A septic system price will vary around the country according to local labor and material rates. There are three kinds of costs associated with a new septic system: the original installation costs, the maintenance and repair costs, and the replacement costs if things go wrong. Proper steps taken in the installation and maintenance will prevent many of the replacement costs.
In the mid-west where materials and labor rates are reasonably priced, a standard, gravity-fed tank and trench septic system price will run $3,000 to $5,000. In certain parts of the country these figures can increase by 50-100%.
A cluster system, where each home has their own septic tank but empty into a community drainfield will generally cost $5,000 to $8,000 for the initial install.
Engineered systems, like mounds, sand/peat filters, aerobic systems and constructed wetlands will run $6,000 to $10,000. Occasionally they can run in the $15,000 dollar range or more.
The typical annual costs of a new septic system drainfield or mound system range from $30 up to $500 with the high end including replacement costs of pumps in mound systems. Standard, gravity-fed tank and trench systems typically only need to be pumped/inspected every 1-3 years and will cost $75 to $150 per pumping. The annual costs with systems including constructed wetlands or sand and peat filters are often $50 to $1,700, depending on the discharge method and monitoring requirements. Annual costs for multiple-household systems are typically $200 to $1500 per household.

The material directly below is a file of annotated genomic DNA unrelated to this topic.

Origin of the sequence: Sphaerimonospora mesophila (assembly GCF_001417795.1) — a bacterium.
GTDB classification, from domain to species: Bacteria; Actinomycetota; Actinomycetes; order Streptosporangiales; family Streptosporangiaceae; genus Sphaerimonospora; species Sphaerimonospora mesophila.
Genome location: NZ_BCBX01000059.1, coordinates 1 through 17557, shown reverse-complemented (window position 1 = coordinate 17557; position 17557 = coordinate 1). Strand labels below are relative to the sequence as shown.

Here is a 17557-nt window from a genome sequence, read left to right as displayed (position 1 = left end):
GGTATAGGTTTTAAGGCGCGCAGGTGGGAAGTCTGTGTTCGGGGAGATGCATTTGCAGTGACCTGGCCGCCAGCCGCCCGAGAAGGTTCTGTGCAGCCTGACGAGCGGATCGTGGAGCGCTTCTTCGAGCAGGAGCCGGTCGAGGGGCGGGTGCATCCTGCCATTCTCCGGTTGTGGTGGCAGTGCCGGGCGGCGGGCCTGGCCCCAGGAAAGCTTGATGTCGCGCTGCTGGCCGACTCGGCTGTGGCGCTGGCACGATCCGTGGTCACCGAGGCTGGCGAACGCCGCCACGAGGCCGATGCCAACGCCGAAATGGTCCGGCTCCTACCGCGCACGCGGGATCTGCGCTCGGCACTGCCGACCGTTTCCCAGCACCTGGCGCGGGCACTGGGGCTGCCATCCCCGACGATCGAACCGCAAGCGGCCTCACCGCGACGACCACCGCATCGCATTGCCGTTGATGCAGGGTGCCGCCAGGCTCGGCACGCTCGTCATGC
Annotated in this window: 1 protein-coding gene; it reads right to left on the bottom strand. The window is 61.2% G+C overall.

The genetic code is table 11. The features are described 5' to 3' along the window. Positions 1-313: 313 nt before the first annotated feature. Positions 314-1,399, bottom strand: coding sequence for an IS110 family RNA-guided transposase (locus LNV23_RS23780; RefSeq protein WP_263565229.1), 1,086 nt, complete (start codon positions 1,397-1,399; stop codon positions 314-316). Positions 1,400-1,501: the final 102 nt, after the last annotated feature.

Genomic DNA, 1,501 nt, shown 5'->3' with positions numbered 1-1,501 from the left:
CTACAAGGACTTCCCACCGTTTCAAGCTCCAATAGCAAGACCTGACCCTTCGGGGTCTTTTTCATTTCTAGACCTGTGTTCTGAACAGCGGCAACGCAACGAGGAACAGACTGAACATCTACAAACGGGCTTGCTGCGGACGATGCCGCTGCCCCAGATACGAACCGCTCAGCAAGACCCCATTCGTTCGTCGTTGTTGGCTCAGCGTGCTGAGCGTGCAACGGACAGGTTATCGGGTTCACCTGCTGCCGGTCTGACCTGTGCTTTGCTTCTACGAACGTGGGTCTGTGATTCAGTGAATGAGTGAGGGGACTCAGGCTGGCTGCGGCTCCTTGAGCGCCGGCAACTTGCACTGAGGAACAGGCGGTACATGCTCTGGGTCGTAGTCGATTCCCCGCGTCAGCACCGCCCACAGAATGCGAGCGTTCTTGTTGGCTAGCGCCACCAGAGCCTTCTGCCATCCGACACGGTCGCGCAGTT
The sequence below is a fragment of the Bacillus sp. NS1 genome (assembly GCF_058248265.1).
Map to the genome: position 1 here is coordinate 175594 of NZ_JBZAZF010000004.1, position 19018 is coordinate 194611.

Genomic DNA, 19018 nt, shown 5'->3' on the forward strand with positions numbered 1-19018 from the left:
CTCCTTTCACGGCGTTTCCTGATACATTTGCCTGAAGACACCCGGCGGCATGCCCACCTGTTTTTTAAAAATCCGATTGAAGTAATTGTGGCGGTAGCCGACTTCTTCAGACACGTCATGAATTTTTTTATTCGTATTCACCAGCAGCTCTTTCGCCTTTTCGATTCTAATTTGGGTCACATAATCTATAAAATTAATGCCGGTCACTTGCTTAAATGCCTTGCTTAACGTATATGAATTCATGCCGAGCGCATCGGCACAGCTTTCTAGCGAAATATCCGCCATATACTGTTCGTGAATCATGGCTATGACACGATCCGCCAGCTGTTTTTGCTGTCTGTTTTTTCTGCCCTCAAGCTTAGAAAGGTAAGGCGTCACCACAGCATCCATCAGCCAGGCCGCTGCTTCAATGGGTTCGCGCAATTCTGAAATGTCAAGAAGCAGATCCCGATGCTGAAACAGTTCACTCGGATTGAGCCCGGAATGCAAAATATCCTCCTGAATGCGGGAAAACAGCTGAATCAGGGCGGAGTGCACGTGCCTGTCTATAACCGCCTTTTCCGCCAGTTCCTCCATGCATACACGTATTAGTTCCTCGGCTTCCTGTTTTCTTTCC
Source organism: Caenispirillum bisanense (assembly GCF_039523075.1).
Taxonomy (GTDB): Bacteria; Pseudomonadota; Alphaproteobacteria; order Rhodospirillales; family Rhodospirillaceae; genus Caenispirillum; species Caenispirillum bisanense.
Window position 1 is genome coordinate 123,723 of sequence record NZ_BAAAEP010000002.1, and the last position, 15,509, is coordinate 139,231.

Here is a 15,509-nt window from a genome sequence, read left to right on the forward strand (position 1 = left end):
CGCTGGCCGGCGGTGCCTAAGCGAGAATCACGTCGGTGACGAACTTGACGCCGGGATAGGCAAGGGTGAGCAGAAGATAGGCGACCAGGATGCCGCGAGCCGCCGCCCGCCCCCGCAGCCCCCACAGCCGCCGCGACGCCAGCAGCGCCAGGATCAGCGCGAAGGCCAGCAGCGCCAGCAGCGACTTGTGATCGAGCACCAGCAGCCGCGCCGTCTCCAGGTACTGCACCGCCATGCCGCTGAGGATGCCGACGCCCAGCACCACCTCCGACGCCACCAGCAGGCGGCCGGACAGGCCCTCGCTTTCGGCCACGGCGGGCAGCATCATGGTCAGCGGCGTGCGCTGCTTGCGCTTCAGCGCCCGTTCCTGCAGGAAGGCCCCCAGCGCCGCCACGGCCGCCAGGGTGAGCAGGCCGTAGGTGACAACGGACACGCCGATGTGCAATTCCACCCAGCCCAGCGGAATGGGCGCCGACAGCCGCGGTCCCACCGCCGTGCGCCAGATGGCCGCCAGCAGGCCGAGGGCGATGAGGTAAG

The typical total cost for a new septic system over a 20 year period is $6,300 to $13,000 for trenches and mounds, or $13,500 to $32,000 for alternative treatment systems. For multi-household systems, typical trench or mound systems range from $18,500 to $25,000. Alternative treatment systems typically range from $18,000 to $44,500 for 20 years of service.
Any type of new septic system, if it built and used properly, has the potential to last 20, 30, 40 years or more. Some systems will need pumps replaced periodically and treatment media rejuvenated.
Of course the proper operation and management of any system is dependent on educating the people that use those systems how to properly use those systems...something that has been missing from the equation from day one.
In most cases the cost of a new septic system is a much better option than a public sewer, from a financial point of view. A sewage treatment facility will usually cost $12,000 to $30,000 to get hooked-up and $350 to $1,000 per year.
As you may know from researching this topic, failing septic systems are a major financial and environmental problem in this country. Expensive septic repairs can often run from $5,000 to $20,000 or more and a large number of systems are failing throughout the country. For news stories related to failing septic systems and tightening regulations you can go to: http://www.laundry-alternative.com/failingseptic.htm
You also can't sell your home if it has a failing system. For more information on how to properly maintain your septic system, go to: